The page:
By Joseph J. Panichello

Stuck in a dead-end job? No room for advancement in your BMET department? Do you have strong mechanical skills? Consider transitioning to the imaging service department as a BMET.

According to the latest 24×7 salary and job compensation survey, the average age of respondents was nearly 50 years old. Very soon there will be many BMET positions to fill as more professionals in the industry enter retirement, especially in imaging service. Do you think you might be a fit for this field?

What Imaging Service BMETs Will Learn

There are countless perks of becoming part of an imaging services team. Those who work as a BMET in imaging services will acquire many new skills, including:

  • Learn about x-ray radiation: With this knowledge you will be able to work safely around x-ray producing equipment and ultimately make it safe for the radiology staff to operate.
  • Get to see x-ray images of interesting anatomy: You’ll work with the latest imaging software used to enhance image quality, and better understand its functionalities for medical imaging.
  • Use and understand critical tools: For equipment installation, you will use gantry cranes and high jacks to move and position equipment. You will also use power tools to cut, grind, drill, and mount often heavy equipment components to walls, ceilings, and floors. And, as a bonus, you can apply these skills to tasks outside of your professional life.
  • Use special test equipment: You need unique test meters to calibrate, measure, and test imaging equipment outputs. KV and mAs meters, radiation probes, and precision alignment tools are used routinely on the job. 
  • Reap the benefits of physical activity: X-ray components are large and spread out over an entire room. You’ll be crawling under tables, climbing up ladders, and moving large cabinet covers to perform repairs, all of which will work out the body. All things held constant, you could become healthier just by working in x-ray service.
  • Have job security: X-ray units must be tested rigorously by independent radiation physicists. It’s a yearly requirement that if not followed will literally shut down the site. In addition, states require routine preventive maintenance for the facility to remain in compliance. X-ray facilities need x-ray service engineers; you’ll always have a job.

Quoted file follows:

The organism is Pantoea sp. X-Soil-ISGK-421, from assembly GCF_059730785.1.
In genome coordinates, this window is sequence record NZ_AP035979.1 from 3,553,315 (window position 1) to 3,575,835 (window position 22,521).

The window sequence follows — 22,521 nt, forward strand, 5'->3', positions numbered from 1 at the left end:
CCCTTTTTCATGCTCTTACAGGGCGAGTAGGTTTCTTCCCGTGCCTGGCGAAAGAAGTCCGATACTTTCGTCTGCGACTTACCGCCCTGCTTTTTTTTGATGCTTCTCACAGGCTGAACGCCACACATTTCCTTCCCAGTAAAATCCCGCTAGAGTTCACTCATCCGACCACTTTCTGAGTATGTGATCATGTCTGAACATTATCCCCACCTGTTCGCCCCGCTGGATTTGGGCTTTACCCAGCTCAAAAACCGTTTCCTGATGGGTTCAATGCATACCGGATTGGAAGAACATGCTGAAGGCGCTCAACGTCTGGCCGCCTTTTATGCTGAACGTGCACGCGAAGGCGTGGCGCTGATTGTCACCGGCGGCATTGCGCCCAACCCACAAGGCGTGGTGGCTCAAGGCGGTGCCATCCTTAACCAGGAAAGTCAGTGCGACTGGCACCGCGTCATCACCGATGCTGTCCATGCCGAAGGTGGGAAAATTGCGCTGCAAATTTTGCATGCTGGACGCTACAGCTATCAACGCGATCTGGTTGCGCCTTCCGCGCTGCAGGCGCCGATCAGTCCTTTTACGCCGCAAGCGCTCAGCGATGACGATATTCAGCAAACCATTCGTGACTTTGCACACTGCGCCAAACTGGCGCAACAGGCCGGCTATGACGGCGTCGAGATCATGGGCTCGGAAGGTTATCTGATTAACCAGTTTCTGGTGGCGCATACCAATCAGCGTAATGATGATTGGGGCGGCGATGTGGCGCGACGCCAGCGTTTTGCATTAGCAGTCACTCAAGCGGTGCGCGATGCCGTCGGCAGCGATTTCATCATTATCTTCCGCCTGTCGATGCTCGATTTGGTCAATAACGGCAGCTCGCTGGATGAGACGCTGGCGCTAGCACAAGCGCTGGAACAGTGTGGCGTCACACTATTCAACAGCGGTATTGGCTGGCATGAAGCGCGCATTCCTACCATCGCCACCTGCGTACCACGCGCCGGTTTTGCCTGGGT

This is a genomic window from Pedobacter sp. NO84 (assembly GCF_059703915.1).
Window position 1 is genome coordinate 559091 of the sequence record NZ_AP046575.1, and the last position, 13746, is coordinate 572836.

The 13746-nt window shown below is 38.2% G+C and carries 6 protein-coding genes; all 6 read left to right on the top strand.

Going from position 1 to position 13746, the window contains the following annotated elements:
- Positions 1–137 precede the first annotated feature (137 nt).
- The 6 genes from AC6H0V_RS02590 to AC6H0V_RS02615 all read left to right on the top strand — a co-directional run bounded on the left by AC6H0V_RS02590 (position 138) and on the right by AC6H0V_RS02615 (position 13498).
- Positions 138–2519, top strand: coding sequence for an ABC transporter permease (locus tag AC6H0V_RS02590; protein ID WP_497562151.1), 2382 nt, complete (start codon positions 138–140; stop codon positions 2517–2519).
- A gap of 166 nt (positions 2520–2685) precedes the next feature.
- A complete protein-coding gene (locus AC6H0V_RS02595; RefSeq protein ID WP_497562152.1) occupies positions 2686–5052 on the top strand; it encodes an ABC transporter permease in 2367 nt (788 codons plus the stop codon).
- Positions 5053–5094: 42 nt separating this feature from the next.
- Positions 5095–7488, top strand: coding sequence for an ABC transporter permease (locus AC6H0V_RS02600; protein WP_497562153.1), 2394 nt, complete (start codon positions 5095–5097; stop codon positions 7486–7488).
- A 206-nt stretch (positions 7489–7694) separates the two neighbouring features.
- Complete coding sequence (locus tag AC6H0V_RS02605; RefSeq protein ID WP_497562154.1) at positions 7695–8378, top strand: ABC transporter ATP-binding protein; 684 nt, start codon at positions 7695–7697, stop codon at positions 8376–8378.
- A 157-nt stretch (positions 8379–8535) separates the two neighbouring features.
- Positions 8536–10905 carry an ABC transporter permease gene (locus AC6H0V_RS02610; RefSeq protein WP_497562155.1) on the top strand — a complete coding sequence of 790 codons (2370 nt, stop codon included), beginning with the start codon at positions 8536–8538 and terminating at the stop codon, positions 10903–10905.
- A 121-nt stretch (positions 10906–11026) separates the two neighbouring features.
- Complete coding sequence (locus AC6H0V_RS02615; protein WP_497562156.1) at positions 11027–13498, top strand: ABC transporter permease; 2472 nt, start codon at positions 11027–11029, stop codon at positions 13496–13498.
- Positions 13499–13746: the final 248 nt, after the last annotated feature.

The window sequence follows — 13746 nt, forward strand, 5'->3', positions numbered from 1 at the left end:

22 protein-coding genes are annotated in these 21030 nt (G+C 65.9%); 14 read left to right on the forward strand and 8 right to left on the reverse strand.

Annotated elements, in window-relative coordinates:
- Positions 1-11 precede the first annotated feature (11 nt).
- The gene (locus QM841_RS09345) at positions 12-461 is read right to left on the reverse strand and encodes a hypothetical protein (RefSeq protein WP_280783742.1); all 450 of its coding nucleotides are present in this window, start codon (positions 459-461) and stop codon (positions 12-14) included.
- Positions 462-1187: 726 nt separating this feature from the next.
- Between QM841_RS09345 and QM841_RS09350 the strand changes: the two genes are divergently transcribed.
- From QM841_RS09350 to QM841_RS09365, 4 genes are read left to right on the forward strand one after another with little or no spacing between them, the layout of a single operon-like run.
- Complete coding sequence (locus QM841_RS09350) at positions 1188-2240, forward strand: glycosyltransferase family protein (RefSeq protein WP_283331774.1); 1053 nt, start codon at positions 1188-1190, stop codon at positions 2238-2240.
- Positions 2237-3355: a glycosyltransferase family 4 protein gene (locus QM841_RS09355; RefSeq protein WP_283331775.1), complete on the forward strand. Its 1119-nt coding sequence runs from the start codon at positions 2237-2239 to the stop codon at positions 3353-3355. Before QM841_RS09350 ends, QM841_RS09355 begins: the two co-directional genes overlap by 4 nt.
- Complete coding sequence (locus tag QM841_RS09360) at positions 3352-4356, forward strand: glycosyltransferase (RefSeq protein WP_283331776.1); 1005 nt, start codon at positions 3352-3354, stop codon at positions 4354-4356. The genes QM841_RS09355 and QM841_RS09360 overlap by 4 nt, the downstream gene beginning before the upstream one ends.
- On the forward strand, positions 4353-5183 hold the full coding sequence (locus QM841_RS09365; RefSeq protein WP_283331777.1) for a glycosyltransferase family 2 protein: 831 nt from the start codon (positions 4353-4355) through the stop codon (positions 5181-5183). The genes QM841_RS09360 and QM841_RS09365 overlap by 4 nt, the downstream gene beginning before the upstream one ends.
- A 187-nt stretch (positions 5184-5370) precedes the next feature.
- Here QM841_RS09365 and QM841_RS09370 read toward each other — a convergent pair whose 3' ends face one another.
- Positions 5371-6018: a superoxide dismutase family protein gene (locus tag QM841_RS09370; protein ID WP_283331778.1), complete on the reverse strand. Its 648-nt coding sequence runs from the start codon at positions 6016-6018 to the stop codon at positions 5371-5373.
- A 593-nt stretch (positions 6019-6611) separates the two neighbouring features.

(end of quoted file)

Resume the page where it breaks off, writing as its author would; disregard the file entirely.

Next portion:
• Earn more money: Once you put in the time and become an experienced X-ray service specialist, your salary will be higher than that of a general BMET 3.

Tips for Becoming an X-ray BMET

If you are indeed ready to make the move to the x-ray servicing field, following are tips on how to prepare for the job, and, subsequently, how to advance in the ranks.

First, educate yourself as much as possible to learn more what the field is about; try to better understand what the field has to offer and what it expects of you. For example, my book, “X-ray Repair, third edition” was specifically written for BMETs entering this field. There are other good sources online, as well.

Next, tag along with a colleague on imaging service calls. Do this whenever you can. Take a close look at the individual equipment components. Observe the ways the engineer communicates with the staff. Get a true feel for the type of work being performed. 

From here, if you’ve decided to become an imaging services specialist, look to attend a well-respected imaging services school—your new company may even pay for it. These schools usually provide classroom lectures, as well as hands-on training with actual X-ray equipment. The knowledge you gain will greatly benefit your on-the-job performance.

Next, study equipment design. Focus on the equipment that your company sells and services. Download the manuals, grab a cup of coffee, and spend time reviewing the material. It might sound boring, but it will give you an advantage on repairs. Where is the “Emergency Off” button? How is the system interconnected? Where are the system safety interlocks located? Better educating yourself will help you answer these questions during critical moments of your career.

You must become familiar with x-ray equipment operation. This is crucial to effectively troubleshoot and repair x-ray systems. On service calls you’ll be working alone and will have to do things like move the x-ray tube and align it to the image receptor. And you’ll be taking x-rays, so you should know your way around the x-ray control panel. A good practice is to observe actual x-ray exams as they are performed by the staff. They will appreciate your interest.

Here’s a trick when facing unfamiliar equipment: before performing a service, ask the staff to demonstrate the failure to you. During this observation time, you will see exactly how the equipment is being used on patients, noting the sequence required to take an x-ray. Now you know how to operate the system and may also learn clues about the failure.

Once you identify the problem you’re halfway there; you must fix it! Take your time during repairs. Be methodical, and don’t take shortcuts. Remove all equipment covers and any other components that may be obstructing access to the failing component. Follow a routine and use the same practice whenever disassembling and replacing parts. And always test all modes of operation—even if you did not work on those components—before leaving the site. This is a way to avoid service recalls.

There are so many advantages to working in imaging service, and financial rewards, as well. The guidelines previously outlined will help you to transition to the imaging service field. Do your homework, read up on radiography, study equipment function, and you’ll quickly advance in the field.

Come join the team; we are hiring!

 Joseph J. Panichello is author of X-ray Repair, 3rd edition. Questions and comments can be directed to 24×7 chief editor Keri Forsythe-Stephens at editor@24x7mag.com.